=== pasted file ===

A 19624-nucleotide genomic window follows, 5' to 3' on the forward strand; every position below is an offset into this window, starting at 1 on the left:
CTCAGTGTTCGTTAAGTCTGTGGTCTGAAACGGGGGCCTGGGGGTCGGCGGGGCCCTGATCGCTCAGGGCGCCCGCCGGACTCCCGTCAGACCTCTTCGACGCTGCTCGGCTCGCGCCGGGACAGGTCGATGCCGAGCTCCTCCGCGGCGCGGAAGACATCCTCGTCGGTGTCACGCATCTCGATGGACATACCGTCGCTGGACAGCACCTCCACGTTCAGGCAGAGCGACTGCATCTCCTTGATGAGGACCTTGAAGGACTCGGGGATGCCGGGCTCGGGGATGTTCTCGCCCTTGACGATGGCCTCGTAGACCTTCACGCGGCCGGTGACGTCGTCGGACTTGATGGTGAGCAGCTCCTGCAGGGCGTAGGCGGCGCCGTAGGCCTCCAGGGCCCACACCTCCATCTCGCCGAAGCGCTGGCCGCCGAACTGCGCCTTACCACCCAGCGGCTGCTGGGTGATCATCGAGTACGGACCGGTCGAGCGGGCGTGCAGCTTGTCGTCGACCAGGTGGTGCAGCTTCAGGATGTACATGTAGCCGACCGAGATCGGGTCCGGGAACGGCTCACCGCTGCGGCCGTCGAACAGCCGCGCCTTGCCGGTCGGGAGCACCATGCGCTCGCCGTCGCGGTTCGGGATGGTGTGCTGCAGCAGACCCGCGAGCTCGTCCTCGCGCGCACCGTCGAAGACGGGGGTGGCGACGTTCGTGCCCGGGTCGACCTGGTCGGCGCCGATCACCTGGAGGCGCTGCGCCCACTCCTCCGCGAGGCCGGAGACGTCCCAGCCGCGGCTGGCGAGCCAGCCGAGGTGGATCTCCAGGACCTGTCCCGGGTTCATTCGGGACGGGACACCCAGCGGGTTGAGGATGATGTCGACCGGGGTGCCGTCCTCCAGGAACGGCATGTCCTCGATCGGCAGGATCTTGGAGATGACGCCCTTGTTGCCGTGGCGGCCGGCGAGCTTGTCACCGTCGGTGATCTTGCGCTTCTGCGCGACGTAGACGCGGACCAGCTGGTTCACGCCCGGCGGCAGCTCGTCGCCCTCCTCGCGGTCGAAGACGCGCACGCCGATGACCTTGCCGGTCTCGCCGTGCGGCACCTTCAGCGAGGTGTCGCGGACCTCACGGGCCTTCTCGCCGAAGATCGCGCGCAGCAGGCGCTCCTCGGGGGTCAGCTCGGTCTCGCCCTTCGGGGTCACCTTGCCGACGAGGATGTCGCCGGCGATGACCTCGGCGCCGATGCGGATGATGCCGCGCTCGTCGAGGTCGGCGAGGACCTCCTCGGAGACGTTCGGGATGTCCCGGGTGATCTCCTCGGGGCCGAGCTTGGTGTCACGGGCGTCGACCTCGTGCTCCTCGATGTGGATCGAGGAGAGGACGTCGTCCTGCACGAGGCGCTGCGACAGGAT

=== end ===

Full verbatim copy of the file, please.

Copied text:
A 19624-nucleotide genomic window follows, 5' to 3' on the forward strand; every position below is an offset into this window, starting at 1 on the left:
CTCAGTGTTCGTTAAGTCTGTGGTCTGAAACGGGGGCCTGGGGGTCGGCGGGGCCCTGATCGCTCAGGGCGCCCGCCGGACTCCCGTCAGACCTCTTCGACGCTGCTCGGCTCGCGCCGGGACAGGTCGATGCCGAGCTCCTCCGCGGCGCGGAAGACATCCTCGTCGGTGTCACGCATCTCGATGGACATACCGTCGCTGGACAGCACCTCCACGTTCAGGCAGAGCGACTGCATCTCCTTGATGAGGACCTTGAAGGACTCGGGGATGCCGGGCTCGGGGATGTTCTCGCCCTTGACGATGGCCTCGTAGACCTTCACGCGGCCGGTGACGTCGTCGGACTTGATGGTGAGCAGCTCCTGCAGGGCGTAGGCGGCGCCGTAGGCCTCCAGGGCCCACACCTCCATCTCGCCGAAGCGCTGGCCGCCGAACTGCGCCTTACCACCCAGCGGCTGCTGGGTGATCATCGAGTACGGACCGGTCGAGCGGGCGTGCAGCTTGTCGTCGACCAGGTGGTGCAGCTTCAGGATGTACATGTAGCCGACCGAGATCGGGTCCGGGAACGGCTCACCGCTGCGGCCGTCGAACAGCCGCGCCTTGCCGGTCGGGAGCACCATGCGCTCGCCGTCGCGGTTCGGGATGGTGTGCTGCAGCAGACCCGCGAGCTCGTCCTCGCGCGCACCGTCGAAGACGGGGGTGGCGACGTTCGTGCCCGGGTCGACCTGGTCGGCGCCGATCACCTGGAGGCGCTGCGCCCACTCCTCCGCGAGGCCGGAGACGTCCCAGCCGCGGCTGGCGAGCCAGCCGAGGTGGATCTCCAGGACCTGTCCCGGGTTCATTCGGGACGGGACACCCAGCGGGTTGAGGATGATGTCGACCGGGGTGCCGTCCTCCAGGAACGGCATGTCCTCGATCGGCAGGATCTTGGAGATGACGCCCTTGTTGCCGTGGCGGCCGGCGAGCTTGTCACCGTCGGTGATCTTGCGCTTCTGCGCGACGTAGACGCGGACCAGCTGGTTCACGCCCGGCGGCAGCTCGTCGCCCTCCTCGCGGTCGAAGACGCGCACGCCGATGACCTTGCCGGTCTCGCCGTGCGGCACCTTCAGCGAGGTGTCGCGGACCTCACGGGCCTTCTCGCCGAAGATCGCGCGCAGCAGGCGCTCCTCGGGGGTCAGCTCGGTCTCGCCCTTCGGGGTCACCTTGCCGACGAGGATGTCGCCGGCGATGACCTCGGCGCCGATGCGGATGATGCCGCGCTCGTCGAGGTCGGCGAGGACCTCCTCGGAGACGTTCGGGATGTCCCGGGTGATCTCCTCGGGGCCGAGCTTGGTGTCACGGGCGTCGACCTCGTGCTCCTCGATGTGGATCGAGGAGAGGACGTCGTCCTGCACGAGGCGCTGCGACAGGAT